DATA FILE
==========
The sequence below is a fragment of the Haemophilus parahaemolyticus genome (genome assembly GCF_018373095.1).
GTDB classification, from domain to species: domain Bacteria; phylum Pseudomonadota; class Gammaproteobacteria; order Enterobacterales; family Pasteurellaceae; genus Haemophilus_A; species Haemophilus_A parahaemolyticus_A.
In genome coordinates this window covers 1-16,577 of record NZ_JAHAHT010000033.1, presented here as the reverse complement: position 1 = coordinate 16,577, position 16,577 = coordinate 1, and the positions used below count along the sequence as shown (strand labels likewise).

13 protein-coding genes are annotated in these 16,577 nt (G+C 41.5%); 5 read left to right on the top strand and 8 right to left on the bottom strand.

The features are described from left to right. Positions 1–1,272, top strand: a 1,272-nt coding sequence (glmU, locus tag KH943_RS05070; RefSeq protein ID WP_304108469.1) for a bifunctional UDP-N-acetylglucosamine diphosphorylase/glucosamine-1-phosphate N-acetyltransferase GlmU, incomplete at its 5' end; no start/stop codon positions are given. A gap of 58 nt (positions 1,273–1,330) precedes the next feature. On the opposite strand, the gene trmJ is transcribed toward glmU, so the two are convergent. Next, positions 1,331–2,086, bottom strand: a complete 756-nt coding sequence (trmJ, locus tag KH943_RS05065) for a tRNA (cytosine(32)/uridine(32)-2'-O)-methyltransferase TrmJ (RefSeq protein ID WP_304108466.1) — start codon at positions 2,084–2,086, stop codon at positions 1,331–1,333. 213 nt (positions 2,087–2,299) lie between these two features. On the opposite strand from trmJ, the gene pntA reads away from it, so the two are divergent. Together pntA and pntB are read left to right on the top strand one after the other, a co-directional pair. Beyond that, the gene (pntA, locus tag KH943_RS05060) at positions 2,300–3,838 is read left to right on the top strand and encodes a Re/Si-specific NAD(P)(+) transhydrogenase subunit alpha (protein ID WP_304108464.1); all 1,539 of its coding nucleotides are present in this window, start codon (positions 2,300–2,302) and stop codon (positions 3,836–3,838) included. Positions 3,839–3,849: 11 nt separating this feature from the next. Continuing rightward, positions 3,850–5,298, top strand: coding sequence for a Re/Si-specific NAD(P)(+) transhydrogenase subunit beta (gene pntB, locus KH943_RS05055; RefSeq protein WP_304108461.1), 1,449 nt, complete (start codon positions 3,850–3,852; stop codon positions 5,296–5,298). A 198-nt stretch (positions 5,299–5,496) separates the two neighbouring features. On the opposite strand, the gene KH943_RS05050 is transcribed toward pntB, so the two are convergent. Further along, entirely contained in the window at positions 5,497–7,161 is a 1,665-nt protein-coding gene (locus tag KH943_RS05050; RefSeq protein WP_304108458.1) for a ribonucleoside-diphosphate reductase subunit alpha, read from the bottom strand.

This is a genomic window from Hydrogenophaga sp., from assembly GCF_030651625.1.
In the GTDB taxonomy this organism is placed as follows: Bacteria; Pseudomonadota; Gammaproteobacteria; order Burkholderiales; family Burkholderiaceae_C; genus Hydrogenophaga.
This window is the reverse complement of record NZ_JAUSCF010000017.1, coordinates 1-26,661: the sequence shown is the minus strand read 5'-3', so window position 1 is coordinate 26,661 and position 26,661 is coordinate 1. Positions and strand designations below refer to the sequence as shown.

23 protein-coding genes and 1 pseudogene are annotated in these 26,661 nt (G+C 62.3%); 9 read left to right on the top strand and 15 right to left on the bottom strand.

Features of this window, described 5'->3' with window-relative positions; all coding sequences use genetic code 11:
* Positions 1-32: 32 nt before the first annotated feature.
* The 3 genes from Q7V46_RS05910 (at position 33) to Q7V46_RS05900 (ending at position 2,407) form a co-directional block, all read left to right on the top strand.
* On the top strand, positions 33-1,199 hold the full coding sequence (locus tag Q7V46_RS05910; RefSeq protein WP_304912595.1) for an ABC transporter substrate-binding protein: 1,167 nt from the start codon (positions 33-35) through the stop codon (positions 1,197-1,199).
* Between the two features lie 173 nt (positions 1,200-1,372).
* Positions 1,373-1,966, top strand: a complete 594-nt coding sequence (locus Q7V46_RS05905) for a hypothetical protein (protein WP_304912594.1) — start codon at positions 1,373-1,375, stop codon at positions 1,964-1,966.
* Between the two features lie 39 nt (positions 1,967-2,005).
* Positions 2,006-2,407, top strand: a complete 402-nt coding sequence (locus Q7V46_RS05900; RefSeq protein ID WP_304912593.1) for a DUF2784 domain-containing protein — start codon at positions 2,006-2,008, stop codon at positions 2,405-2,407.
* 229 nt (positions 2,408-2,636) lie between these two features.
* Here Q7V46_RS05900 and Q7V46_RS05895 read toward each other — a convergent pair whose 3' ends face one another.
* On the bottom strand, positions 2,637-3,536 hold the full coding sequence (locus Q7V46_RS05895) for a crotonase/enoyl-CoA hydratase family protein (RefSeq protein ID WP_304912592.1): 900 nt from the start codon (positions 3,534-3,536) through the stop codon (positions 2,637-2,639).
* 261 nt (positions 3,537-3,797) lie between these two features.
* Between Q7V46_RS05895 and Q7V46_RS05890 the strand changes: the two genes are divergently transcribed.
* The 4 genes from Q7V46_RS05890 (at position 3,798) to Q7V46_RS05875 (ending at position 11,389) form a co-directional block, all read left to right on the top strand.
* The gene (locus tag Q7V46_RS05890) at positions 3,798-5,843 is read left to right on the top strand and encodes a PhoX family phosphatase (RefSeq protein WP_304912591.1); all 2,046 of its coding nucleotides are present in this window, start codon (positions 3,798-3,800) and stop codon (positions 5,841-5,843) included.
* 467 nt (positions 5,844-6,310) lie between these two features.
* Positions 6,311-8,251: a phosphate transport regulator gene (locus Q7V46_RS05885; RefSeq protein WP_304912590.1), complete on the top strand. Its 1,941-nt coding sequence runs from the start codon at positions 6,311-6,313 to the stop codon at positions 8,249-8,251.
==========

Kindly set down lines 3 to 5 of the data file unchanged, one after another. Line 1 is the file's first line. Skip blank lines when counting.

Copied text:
In genome coordinates this window covers 1-16,577 of record NZ_JAHAHT010000033.1, presented here as the reverse complement: position 1 = coordinate 16,577, position 16,577 = coordinate 1, and the positions used below count along the sequence as shown (strand labels likewise).

13 protein-coding genes are annotated in these 16,577 nt (G+C 41.5%); 5 read left to right on the top strand and 8 right to left on the bottom strand.

The features are described from left to right. Positions 1–1,272, top strand: a 1,272-nt coding sequence (glmU, locus tag KH943_RS05070; RefSeq protein ID WP_304108469.1) for a bifunctional UDP-N-acetylglucosamine diphosphorylase/glucosamine-1-phosphate N-acetyltransferase GlmU, incomplete at its 5' end; no start/stop codon positions are given. A gap of 58 nt (positions 1,273–1,330) precedes the next feature. On the opposite strand, the gene trmJ is transcribed toward glmU, so the two are convergent. Next, positions 1,331–2,086, bottom strand: a complete 756-nt coding sequence (trmJ, locus tag KH943_RS05065) for a tRNA (cytosine(32)/uridine(32)-2'-O)-methyltransferase TrmJ (RefSeq protein ID WP_304108466.1) — start codon at positions 2,084–2,086, stop codon at positions 1,331–1,333. 213 nt (positions 2,087–2,299) lie between these two features. On the opposite strand from trmJ, the gene pntA reads away from it, so the two are divergent. Together pntA and pntB are read left to right on the top strand one after the other, a co-directional pair. Beyond that, the gene (pntA, locus tag KH943_RS05060) at positions 2,300–3,838 is read left to right on the top strand and encodes a Re/Si-specific NAD(P)(+) transhydrogenase subunit alpha (protein ID WP_304108464.1); all 1,539 of its coding nucleotides are present in this window, start codon (positions 2,300–2,302) and stop codon (positions 3,836–3,838) included. Positions 3,839–3,849: 11 nt separating this feature from the next. Continuing rightward, positions 3,850–5,298, top strand: coding sequence for a Re/Si-specific NAD(P)(+) transhydrogenase subunit beta (gene pntB, locus KH943_RS05055; RefSeq protein WP_304108461.1), 1,449 nt, complete (start codon positions 3,850–3,852; stop codon positions 5,296–5,298). A 198-nt stretch (positions 5,299–5,496) separates the two neighbouring features. On the opposite strand, the gene KH943_RS05050 is transcribed toward pntB, so the two are convergent. Further along, entirely contained in the window at positions 5,497–7,161 is a 1,665-nt protein-coding gene (locus tag KH943_RS05050; RefSeq protein WP_304108458.1) for a ribonucleoside-diphosphate reductase subunit alpha, read from the bottom strand.